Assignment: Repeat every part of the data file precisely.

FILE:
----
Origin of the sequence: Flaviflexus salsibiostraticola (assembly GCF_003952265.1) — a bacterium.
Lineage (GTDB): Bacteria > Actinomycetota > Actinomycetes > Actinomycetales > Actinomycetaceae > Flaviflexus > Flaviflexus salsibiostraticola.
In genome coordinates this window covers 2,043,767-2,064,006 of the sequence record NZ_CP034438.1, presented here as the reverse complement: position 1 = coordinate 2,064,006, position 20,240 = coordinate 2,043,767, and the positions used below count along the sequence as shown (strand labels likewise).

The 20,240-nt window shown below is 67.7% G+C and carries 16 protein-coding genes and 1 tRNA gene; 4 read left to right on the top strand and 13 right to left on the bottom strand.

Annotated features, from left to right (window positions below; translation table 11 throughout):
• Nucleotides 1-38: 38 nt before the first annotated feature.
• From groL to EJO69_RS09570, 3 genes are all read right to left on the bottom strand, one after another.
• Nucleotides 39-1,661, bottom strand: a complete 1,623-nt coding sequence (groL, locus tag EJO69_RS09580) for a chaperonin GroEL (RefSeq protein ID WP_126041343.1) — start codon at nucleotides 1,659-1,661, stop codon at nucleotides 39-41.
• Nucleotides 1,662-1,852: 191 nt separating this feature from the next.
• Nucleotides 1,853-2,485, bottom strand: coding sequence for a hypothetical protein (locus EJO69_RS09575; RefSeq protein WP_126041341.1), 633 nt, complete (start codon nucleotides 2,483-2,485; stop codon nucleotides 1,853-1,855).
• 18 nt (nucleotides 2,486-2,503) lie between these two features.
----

Origin of the sequence: Flaviflexus salsibiostraticola (assembly GCF_003952265.1) — a bacterium.
Lineage (GTDB): Bacteria > Actinomycetota > Actinomycetes > Actinomycetales > Actinomycetaceae > Flaviflexus > Flaviflexus salsibiostraticola.
In genome coordinates this window covers 2,043,767-2,064,006 of the sequence record NZ_CP034438.1, presented here as the reverse complement: position 1 = coordinate 2,064,006, position 20,240 = coordinate 2,043,767, and the positions used below count along the sequence as shown (strand labels likewise).

The 20,240-nt window shown below is 67.7% G+C and carries 16 protein-coding genes and 1 tRNA gene; 4 read left to right on the top strand and 13 right to left on the bottom strand.

Annotated features, from left to right (window positions below; translation table 11 throughout):
• Nucleotides 1-38: 38 nt before the first annotated feature.
• From groL to EJO69_RS09570, 3 genes are all read right to left on the bottom strand, one after another.
• Nucleotides 39-1,661, bottom strand: a complete 1,623-nt coding sequence (groL, locus tag EJO69_RS09580) for a chaperonin GroEL (RefSeq protein ID WP_126041343.1) — start codon at nucleotides 1,659-1,661, stop codon at nucleotides 39-41.
• Nucleotides 1,662-1,852: 191 nt separating this feature from the next.
• Nucleotides 1,853-2,485, bottom strand: coding sequence for a hypothetical protein (locus EJO69_RS09575; RefSeq protein WP_126041341.1), 633 nt, complete (start codon nucleotides 2,483-2,485; stop codon nucleotides 1,853-1,855).
• 18 nt (nucleotides 2,486-2,503) lie between these two features.